Royal College of Surgeons in Ireland Coláiste Ríoga na Máinleá in Éirinn

Irish relationship with ‘Mammy’s Little Helper’ to come under spotlight at free public lecture

25 February 2015

RCSI MiniMed event to feature debate on anti-anxiety medication by health professionals

The rational use of benzodiazepines and other types of anti-anxiety medication will be up for discussion this evening at the RCSI (Royal College of Surgeons in Ireland) MiniMed Lecture Series. The evening will consist of a lecture followed by a panel debate, which will discuss the role anti-anxiety medication plays in Irish society. The event is open free of charge to the public, and will be held from 7pm to 9pm at RCSI, 123 St. Stephen's Green.

The Rolling Stones released the song ‘Mother’s Little Helpers’ in 1965, describing a housewife’s despair over the tedium of her life which could only be relieved by taking the tranquiliser diazepam, marketed under the trade name Valium, which is a member of the family of anti-anxiety medications called the benzodiazepines. The night’s opening lecture, entitled ‘Mammy’s little helper- the Irish relationship with anxiety medication’ will dispel any myths and give guests a better understanding of anti-anxiety medication. This will be delivered by Dolores Keating; Honorary Senior Clinical Lecturer at the RCSI School of Pharmacy and Head of Pharmacy Services at Saint John of God Hospital.

Dolores Keating

During the talk, Dolores will look at the history of anti-anxiety medication from the 1950’s up to the current day. She will assess the social impact and awareness of these medications in popular culture and look at some of the advertising approaches that have been taken over the years. In addition she will speak about anxiety, as a condition, and the role which these medicines have in assisting with the treatment of this condition, including the risks and benefits.

Speaking ahead of the lecture Ms Keating said “The story of the benzodiazepines is indeed a fascinating one. Once embraced as a triumph of pharmaceutical science, their misuse has led to significant health issues in Ireland today. Benzodiazepines are useful medications in certain circumstances but, as with all medications, their benefits must be balanced against the risks associated with their use for every individual patient. The aim of this RCSI MiniMed lecture is to explain how and why”.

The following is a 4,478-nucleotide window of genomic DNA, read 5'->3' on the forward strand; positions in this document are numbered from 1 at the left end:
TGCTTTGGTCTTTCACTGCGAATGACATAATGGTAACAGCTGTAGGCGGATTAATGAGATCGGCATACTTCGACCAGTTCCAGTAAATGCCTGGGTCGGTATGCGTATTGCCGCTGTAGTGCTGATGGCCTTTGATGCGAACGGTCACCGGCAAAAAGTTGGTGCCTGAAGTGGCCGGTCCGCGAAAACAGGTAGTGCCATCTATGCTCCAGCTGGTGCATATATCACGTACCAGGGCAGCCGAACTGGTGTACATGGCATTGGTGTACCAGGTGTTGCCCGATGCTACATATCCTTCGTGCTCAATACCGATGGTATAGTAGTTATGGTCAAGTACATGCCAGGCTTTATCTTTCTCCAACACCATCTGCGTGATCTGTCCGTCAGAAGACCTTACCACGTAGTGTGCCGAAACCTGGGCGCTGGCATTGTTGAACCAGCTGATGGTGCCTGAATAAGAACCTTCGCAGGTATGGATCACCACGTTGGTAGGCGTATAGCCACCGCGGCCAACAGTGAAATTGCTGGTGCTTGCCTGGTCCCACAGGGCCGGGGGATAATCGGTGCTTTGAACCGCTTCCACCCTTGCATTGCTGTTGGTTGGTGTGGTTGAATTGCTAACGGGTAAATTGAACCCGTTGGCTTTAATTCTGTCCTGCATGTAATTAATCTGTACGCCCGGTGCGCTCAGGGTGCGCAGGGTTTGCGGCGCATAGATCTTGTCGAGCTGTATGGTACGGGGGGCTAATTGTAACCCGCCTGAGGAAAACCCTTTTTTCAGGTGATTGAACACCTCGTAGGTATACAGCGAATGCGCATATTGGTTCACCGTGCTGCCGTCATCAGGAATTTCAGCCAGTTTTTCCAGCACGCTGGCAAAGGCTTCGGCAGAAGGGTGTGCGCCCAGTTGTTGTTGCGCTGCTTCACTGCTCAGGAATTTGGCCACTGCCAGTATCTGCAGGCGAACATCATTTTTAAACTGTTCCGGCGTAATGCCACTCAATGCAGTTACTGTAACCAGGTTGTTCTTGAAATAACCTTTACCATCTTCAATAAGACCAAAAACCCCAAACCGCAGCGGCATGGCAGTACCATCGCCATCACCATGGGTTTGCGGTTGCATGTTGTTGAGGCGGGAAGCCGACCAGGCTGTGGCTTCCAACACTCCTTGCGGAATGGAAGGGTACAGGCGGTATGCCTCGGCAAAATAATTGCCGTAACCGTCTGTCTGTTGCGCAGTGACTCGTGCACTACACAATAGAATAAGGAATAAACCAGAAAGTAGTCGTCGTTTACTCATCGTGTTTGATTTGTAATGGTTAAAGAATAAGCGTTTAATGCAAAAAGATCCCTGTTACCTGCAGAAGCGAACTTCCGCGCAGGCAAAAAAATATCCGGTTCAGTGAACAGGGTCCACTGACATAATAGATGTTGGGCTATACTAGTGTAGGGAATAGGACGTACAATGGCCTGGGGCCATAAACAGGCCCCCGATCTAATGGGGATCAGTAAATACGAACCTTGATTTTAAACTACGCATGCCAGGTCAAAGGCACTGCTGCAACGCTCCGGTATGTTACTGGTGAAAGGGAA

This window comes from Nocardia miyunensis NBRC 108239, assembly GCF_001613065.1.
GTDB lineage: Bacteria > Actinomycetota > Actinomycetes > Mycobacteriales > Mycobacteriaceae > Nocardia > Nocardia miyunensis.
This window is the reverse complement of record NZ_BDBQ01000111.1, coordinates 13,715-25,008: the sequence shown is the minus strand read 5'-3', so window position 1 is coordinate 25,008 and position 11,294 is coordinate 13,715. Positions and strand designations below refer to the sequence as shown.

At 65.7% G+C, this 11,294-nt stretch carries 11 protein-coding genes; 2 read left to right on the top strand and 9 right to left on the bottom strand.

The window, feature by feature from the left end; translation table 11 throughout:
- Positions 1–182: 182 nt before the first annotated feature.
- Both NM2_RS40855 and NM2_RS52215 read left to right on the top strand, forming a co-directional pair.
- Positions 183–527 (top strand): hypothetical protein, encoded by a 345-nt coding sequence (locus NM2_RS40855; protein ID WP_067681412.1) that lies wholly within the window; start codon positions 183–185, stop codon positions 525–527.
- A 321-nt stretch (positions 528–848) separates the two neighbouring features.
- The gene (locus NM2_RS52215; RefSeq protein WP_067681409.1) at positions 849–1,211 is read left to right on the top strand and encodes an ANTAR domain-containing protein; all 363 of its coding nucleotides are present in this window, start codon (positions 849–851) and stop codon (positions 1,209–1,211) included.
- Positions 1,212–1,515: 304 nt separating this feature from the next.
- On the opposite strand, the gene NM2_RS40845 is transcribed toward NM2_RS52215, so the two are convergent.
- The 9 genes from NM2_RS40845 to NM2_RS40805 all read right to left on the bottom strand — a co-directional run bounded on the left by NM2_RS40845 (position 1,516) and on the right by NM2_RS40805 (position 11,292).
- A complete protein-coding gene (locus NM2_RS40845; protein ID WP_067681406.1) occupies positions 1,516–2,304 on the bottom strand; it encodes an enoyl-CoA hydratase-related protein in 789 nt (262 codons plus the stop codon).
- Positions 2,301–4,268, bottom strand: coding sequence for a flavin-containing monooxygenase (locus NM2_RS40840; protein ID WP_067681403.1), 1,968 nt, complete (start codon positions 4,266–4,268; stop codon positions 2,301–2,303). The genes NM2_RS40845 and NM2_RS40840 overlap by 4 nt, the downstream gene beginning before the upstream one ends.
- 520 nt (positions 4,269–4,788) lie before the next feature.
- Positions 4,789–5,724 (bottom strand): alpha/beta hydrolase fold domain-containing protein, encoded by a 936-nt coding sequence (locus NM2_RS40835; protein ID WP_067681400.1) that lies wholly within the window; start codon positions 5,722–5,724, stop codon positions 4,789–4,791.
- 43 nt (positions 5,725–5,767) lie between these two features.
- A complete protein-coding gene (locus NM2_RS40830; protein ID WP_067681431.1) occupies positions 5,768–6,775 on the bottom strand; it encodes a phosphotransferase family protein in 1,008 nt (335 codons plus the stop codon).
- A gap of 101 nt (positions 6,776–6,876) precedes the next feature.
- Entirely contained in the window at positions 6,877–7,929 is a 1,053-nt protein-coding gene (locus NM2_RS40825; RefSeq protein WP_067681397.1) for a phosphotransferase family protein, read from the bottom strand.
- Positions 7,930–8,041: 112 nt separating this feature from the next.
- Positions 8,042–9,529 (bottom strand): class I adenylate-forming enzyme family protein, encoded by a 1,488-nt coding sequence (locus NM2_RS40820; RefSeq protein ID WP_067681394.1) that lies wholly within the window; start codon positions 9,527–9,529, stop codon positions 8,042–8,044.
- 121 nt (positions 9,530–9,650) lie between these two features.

Prof Paul Gallagher will chair the panel discussion

The Head of the RCSI School of Pharmacy, Professor Paul Gallagher said “While benzodiazepines are generally considered safe and effective for short term use in the treatment of anxiety and insomnia, the risk of overuse, abuse and dependence remains a key concern. Approximately 15% of adults in Ireland have taken a sedative tranquiliser in their lifetime. Use of sedatives and tranquilisers is higher among older adults (35-64 years) and women are more frequently prescribed sedatives than men” (i). These issues and more will be up for discussion during the second part of the evening which will take the form of a multi-disciplinary panel discussion, entitled ‘Anti-anxiety medications: problem, cause or cure?’ chaired by Prof Gallagher. “The panel discussion will take a logical, holistic and compassionate approach as it considers key aspects of the Irish relationship with anti-anxiety medication” concluded Professor Gallagher.

The Benzodiazepine commission (2000) identified the most desirable outcome would be the preservation of benzodiazepines as versatile and valuable drugs in clinical medicine through the fostering of rational prescribing practices of these drugs for all groups of patients (ii).

The RCSI MiniMed Open Lecture Series is free of charge; however registration is essential in order to guarantee a place.  Previous lecture series have attracted widespread public interest with demand for places far outstripping availability. Register online at and you can join the conversation online, on the night, on Twitter at #RCSIMiniMed. To view previous RCSI MiniMed lectures from the last series on the RCSI YouTube channel at

RCSI is among the top 50 most international universities in the world (Times Higher Education University World Rankings, 2014-15). It is a not-for-profit health sciences institute which focuses on education and research to drive positive change in all areas of human health worldwide. RCSI is headquartered in Dublin and is a recognised College of the National University of Ireland. In 2010, RCSI was granted independent degree awarding status by the State, which enables the College to award degrees alongside its traditional powers to award licentiates.


[i] Drug Use in Ireland and Northern Ireland 2010/2011 Drug Prevalence Survey, National Advisory Committee on Drugs and Alcohol
[ii] Report of the Benzodiazepine Commission 2002, Department of Health and Children (DOHC)